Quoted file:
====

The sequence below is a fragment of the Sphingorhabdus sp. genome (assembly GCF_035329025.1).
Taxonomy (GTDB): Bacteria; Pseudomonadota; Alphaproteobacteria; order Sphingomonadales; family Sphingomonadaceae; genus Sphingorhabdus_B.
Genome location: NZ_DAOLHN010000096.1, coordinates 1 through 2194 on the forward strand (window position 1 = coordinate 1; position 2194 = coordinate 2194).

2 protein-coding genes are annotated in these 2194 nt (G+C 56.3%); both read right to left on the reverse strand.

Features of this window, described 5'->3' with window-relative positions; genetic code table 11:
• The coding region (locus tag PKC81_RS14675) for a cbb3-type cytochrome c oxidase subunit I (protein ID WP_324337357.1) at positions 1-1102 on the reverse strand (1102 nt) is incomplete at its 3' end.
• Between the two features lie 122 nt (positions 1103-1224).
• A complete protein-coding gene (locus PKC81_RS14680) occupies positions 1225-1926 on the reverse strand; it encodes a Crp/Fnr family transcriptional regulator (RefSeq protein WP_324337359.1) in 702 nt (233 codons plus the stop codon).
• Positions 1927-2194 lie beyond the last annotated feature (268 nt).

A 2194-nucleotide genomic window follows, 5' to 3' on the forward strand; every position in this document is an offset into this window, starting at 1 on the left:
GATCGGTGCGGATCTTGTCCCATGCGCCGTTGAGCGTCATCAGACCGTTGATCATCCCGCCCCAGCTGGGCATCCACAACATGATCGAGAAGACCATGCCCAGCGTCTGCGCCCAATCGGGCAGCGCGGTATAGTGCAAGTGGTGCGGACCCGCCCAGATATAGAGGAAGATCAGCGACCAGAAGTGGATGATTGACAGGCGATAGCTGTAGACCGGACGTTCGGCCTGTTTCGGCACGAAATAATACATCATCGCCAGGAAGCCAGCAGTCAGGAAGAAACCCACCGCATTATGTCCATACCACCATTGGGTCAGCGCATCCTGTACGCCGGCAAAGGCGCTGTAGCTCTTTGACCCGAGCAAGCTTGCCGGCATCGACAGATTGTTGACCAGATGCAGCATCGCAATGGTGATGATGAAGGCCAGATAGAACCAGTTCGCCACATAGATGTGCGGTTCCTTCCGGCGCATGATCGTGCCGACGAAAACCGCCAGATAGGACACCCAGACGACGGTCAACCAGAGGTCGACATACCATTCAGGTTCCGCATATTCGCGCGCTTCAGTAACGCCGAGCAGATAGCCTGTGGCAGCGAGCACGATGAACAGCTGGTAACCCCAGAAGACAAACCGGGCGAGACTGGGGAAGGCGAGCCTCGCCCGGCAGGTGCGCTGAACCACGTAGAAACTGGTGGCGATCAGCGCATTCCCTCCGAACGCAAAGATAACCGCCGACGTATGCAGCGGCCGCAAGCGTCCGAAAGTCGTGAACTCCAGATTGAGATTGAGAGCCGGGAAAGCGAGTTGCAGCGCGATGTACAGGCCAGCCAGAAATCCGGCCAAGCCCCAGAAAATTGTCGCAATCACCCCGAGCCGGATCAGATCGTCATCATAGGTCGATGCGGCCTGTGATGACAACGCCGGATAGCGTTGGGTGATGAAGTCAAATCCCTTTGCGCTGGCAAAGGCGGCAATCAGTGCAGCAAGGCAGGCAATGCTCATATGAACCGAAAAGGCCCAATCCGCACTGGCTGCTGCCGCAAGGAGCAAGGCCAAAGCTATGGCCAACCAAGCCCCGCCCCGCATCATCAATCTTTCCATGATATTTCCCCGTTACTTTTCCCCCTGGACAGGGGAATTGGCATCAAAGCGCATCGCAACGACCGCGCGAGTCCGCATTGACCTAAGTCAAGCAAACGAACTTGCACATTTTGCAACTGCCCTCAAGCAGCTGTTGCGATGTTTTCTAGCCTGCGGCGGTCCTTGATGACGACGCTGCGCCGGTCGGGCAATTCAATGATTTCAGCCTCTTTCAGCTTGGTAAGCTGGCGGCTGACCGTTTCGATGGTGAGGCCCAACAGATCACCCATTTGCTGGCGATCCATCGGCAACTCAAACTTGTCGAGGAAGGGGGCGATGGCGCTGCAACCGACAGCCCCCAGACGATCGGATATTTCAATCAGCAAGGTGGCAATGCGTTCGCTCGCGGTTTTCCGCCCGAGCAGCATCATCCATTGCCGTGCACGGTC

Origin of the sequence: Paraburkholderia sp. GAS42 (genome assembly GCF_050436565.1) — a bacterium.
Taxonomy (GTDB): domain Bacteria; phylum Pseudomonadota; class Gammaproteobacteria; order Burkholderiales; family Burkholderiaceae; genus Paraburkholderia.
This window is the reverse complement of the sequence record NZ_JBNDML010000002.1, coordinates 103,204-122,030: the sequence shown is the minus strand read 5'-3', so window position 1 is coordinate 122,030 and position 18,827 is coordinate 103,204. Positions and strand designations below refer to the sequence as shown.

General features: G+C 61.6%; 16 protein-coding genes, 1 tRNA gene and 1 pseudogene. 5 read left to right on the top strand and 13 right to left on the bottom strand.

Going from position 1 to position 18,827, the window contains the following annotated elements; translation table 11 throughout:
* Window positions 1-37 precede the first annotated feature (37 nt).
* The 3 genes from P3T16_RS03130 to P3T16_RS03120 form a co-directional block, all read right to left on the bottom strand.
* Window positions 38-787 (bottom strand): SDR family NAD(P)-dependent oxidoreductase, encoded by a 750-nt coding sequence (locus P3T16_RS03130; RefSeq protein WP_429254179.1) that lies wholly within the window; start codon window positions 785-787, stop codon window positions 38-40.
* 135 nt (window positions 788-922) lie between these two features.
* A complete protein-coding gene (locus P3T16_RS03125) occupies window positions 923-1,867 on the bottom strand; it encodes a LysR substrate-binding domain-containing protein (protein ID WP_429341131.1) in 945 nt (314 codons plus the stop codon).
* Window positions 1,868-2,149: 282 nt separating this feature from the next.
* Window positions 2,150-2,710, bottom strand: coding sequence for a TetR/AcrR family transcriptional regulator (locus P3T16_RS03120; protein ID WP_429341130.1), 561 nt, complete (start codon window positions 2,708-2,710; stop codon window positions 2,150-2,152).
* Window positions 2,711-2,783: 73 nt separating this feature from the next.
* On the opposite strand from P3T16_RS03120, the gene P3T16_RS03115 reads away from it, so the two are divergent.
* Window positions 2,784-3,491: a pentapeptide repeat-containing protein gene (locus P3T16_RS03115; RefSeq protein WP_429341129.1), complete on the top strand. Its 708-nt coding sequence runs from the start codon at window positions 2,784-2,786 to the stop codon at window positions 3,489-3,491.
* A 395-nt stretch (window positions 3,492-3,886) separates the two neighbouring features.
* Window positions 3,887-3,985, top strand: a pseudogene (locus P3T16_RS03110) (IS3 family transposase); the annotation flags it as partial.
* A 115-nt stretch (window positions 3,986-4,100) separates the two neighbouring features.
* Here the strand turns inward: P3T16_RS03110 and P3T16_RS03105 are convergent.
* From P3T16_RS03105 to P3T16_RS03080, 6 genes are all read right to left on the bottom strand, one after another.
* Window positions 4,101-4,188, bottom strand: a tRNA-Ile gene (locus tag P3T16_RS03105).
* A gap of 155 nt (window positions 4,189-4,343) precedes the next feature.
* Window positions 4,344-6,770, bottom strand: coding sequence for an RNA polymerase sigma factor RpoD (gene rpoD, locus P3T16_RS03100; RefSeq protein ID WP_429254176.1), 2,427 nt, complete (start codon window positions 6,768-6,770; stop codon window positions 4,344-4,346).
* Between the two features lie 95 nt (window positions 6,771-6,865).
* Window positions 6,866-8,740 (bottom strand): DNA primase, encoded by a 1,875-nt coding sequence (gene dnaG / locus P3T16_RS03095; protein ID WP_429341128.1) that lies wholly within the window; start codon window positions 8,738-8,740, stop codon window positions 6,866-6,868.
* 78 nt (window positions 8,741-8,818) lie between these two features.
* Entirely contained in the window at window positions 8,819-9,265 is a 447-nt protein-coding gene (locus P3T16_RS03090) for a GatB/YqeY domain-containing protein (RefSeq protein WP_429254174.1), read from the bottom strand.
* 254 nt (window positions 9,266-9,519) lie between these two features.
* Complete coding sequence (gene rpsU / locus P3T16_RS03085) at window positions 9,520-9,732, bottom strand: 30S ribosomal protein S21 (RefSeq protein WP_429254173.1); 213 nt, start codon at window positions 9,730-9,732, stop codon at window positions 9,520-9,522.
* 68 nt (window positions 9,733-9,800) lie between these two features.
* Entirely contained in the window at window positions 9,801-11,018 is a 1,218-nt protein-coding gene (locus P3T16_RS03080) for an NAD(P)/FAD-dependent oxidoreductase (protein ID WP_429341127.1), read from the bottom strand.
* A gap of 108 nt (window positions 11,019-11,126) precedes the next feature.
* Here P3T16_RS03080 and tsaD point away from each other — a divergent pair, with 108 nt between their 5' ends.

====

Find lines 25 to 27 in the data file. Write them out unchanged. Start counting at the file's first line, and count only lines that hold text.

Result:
* On the opposite strand from P3T16_RS03120, the gene P3T16_RS03115 reads away from it, so the two are divergent.
* Window positions 2,784-3,491: a pentapeptide repeat-containing protein gene (locus P3T16_RS03115; RefSeq protein WP_429341129.1), complete on the top strand. Its 708-nt coding sequence runs from the start codon at window positions 2,784-2,786 to the stop codon at window positions 3,489-3,491.
* A 395-nt stretch (window positions 3,492-3,886) separates the two neighbouring features.